Friday, August 5, 2016

Fish and Ships - A Visit to God's Own Country

Anyone who follows me on instagram knows that I spent four lavish, jam-packed days in Kerala where I ticked everything off my list of things to see and did lots and lots more than I ever imagined possible during my brief stay. Back in Banglur I still feel like a contented Boa digesting a large ingested animal and while I am trying to sort through the abundance of vibrant memories to make into coherent blog posts, I was unable to answer my host’s question on the second day of my return.
Where is the blog post?

Well, here is one finally, the first of many Kerala blogs, all dedicated to my superb host Whizzkid, who the moment I mentioned the words Fort Kochi enthusiastically hustled me over and gave me the time of my life. A wise traveller once said that if you do not have the right local host to show you the place, then you merely skim the surface without experiencing its true delights. In this I was utterly fortunate to find the host with whom I shared not only a similar wavelength but sense of humour as well. We like a bit of edge to our jokes here.

The first thing that struck me on my drive from the airport was how utterly lush and green Kerala is, and in the fading evening light, dotted amid the dense greenery one cannot help but notice the tiny, tiny fish stalls the selling freshly caught catch of the evening which is a must for the last meal of the day for Malayalees. No self-respecting Mallu from Kerala will eat the fish in Bangluru. It is not fresh enough for these ultra-fastidious fish eaters. (Which of course is how I behaved towards the vegetables in another country, but we won’t go there...).

When we made our way towards Fort Kochi by ferry, my host pointed out the classic Fort Kochi shoreline which I have tried to capture in this picture. I thought the colorful boat was a tourist thing, but they are actual fisherman’s boats.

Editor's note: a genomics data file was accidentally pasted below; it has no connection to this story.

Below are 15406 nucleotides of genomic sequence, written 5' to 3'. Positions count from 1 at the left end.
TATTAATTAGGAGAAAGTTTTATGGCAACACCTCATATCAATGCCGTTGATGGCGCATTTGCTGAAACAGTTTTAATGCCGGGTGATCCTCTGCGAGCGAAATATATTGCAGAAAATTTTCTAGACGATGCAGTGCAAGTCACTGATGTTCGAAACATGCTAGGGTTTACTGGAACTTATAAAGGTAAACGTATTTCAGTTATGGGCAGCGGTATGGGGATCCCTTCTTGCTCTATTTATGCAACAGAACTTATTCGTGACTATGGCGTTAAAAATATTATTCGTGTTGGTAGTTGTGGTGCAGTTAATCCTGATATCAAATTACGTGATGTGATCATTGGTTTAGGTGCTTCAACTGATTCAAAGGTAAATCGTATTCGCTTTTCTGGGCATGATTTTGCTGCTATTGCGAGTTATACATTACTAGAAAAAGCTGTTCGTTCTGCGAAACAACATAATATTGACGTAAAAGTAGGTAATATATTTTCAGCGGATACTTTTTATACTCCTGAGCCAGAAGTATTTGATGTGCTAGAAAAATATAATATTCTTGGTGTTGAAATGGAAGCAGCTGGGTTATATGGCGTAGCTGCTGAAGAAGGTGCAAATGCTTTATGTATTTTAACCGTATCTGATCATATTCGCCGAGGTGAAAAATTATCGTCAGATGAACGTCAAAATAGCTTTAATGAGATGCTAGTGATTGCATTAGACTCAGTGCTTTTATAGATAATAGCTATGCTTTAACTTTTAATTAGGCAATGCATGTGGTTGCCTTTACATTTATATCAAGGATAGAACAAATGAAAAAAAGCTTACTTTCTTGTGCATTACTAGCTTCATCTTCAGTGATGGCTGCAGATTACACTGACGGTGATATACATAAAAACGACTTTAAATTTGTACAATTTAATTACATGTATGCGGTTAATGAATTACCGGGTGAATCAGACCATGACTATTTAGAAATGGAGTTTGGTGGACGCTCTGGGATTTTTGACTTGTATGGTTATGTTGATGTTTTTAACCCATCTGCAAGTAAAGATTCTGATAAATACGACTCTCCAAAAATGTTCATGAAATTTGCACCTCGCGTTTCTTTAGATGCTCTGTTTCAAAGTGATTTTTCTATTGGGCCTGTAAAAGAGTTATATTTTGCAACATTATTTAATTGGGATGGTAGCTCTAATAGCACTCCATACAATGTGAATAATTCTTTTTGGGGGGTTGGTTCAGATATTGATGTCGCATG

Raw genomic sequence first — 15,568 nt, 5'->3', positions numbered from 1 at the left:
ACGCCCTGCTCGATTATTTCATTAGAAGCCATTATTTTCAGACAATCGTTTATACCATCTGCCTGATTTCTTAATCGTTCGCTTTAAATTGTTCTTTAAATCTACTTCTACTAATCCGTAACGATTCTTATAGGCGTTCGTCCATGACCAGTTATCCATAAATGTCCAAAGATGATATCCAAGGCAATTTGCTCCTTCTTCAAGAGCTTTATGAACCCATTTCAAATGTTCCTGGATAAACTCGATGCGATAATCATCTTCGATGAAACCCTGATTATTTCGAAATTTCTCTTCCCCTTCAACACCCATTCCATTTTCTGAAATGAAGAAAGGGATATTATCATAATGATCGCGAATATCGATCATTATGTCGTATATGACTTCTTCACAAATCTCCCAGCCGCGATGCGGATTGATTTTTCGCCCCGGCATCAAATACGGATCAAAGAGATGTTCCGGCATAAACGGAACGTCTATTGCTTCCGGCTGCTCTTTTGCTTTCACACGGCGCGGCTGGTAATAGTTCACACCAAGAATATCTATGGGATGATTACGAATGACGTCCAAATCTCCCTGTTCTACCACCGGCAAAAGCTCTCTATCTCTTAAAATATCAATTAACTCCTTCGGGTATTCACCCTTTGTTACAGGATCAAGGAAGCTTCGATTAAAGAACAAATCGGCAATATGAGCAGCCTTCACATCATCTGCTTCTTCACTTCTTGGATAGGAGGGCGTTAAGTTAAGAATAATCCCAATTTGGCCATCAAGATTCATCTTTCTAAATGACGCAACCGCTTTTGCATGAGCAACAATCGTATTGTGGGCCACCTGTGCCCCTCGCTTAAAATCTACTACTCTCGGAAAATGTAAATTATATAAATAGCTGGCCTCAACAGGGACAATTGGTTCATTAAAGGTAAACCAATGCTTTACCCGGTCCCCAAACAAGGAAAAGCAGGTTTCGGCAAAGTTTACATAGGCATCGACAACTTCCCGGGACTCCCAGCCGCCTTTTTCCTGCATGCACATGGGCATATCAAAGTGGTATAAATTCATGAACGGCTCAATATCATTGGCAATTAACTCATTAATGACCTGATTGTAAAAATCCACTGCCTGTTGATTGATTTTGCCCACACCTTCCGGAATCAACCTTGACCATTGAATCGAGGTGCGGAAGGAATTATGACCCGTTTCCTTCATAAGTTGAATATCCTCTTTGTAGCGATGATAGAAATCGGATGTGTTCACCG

Here is a selection of the photographs that I took. Some of the memorable things we did were exploring gorgeous old buildings converted into boutique hotels, visiting artists’ spaces at Pepper House, gasping at the textures of crumbling old buildings, trying out raw mangoes soaked in brine...

And another day we explored Jew Town. Here below a picture of Jew Street.

While the synagogue was closed there were plenty of other delights to occupy us. Below, a Museum boutique hotel we stumbled into somewhere along the intriguing narrow streets –

Above, booty from a Spice shop to fill up my Spice jar.

More beautiful old buildings and a visit to the very interesting Dutch museum.

I’ll save the rest for subsequent posts, but to end this one, here is a picture of dusk on the sea.

More coming up as soon as possible!


Nancy // and while we are here said...

Oh, Priya, I cannot describe how much I love your drawings. I love the hints of melancholy and humour in them. They are fantastic.

Can't wait to see more of Kerala through your eyes!

pRiyA said...

Nancy, thank you for that lovely comment about my drawings. I shall treasure it :)

Julie said...

These are such beautiful drawings and photos Priya. What an abundance of life, colors and textures... I understand why you feel like a boa still digesting a huge prey. And the cats with their round and hungry eyes look absolutely fascinated by that tiny fish; you must’ve made their day!

pRiyA said...

Thanks Julie. I knew you would understand!
It seems to be my karma to make the days of cats, I've just finished making the day of one here in my garden.